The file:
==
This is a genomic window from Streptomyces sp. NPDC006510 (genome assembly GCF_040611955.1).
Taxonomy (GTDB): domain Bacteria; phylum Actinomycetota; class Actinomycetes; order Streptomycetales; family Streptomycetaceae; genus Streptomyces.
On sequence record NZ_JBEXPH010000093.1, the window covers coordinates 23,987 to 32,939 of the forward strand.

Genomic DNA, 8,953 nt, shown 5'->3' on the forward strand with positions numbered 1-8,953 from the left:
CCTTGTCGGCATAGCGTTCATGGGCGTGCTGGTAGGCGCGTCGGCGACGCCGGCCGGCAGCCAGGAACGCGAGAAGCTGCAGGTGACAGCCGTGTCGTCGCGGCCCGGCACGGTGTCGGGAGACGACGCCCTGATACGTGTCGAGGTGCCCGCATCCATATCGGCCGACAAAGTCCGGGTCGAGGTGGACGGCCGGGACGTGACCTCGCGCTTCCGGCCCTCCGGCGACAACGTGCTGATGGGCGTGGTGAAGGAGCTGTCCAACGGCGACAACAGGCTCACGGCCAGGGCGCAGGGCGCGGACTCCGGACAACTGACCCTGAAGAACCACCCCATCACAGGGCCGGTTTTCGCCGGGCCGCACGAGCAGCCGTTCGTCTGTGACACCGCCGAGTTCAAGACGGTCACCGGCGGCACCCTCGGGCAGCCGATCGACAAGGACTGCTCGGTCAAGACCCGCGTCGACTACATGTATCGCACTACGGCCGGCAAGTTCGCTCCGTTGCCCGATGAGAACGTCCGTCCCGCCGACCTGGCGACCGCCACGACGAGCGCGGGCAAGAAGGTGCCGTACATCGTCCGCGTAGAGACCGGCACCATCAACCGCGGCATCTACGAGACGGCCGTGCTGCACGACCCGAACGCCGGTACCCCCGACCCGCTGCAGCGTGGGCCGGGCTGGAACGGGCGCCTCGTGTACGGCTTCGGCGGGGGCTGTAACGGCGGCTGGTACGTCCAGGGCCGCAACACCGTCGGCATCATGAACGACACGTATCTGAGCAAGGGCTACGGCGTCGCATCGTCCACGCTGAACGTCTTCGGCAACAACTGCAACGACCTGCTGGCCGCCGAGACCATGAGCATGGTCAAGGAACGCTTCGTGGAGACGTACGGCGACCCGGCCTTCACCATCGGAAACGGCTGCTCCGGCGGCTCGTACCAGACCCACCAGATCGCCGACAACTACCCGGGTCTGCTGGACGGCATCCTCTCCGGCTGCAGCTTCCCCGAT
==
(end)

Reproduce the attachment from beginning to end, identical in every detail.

This is a genomic window from Streptomyces sp. NPDC006510 (genome assembly GCF_040611955.1).
Taxonomy (GTDB): domain Bacteria; phylum Actinomycetota; class Actinomycetes; order Streptomycetales; family Streptomycetaceae; genus Streptomyces.
On sequence record NZ_JBEXPH010000093.1, the window covers coordinates 23,987 to 32,939 of the forward strand.

Genomic DNA, 8,953 nt, shown 5'->3' on the forward strand with positions numbered 1-8,953 from the left:
CCTTGTCGGCATAGCGTTCATGGGCGTGCTGGTAGGCGCGTCGGCGACGCCGGCCGGCAGCCAGGAACGCGAGAAGCTGCAGGTGACAGCCGTGTCGTCGCGGCCCGGCACGGTGTCGGGAGACGACGCCCTGATACGTGTCGAGGTGCCCGCATCCATATCGGCCGACAAAGTCCGGGTCGAGGTGGACGGCCGGGACGTGACCTCGCGCTTCCGGCCCTCCGGCGACAACGTGCTGATGGGCGTGGTGAAGGAGCTGTCCAACGGCGACAACAGGCTCACGGCCAGGGCGCAGGGCGCGGACTCCGGACAACTGACCCTGAAGAACCACCCCATCACAGGGCCGGTTTTCGCCGGGCCGCACGAGCAGCCGTTCGTCTGTGACACCGCCGAGTTCAAGACGGTCACCGGCGGCACCCTCGGGCAGCCGATCGACAAGGACTGCTCGGTCAAGACCCGCGTCGACTACATGTATCGCACTACGGCCGGCAAGTTCGCTCCGTTGCCCGATGAGAACGTCCGTCCCGCCGACCTGGCGACCGCCACGACGAGCGCGGGCAAGAAGGTGCCGTACATCGTCCGCGTAGAGACCGGCACCATCAACCGCGGCATCTACGAGACGGCCGTGCTGCACGACCCGAACGCCGGTACCCCCGACCCGCTGCAGCGTGGGCCGGGCTGGAACGGGCGCCTCGTGTACGGCTTCGGCGGGGGCTGTAACGGCGGCTGGTACGTCCAGGGCCGCAACACCGTCGGCATCATGAACGACACGTATCTGAGCAAGGGCTACGGCGTCGCATCGTCCACGCTGAACGTCTTCGGCAACAACTGCAACGACCTGCTGGCCGCCGAGACCATGAGCATGGTCAAGGAACGCTTCGTGGAGACGTACGGCGACCCGGCCTTCACCATCGGAAACGGCTGCTCCGGCGGCTCGTACCAGACCCACCAGATCGCCGACAACTACCCGGGTCTGCTGGACGGCATCCTCTCCGGCTGCAGCTTCCCCGAT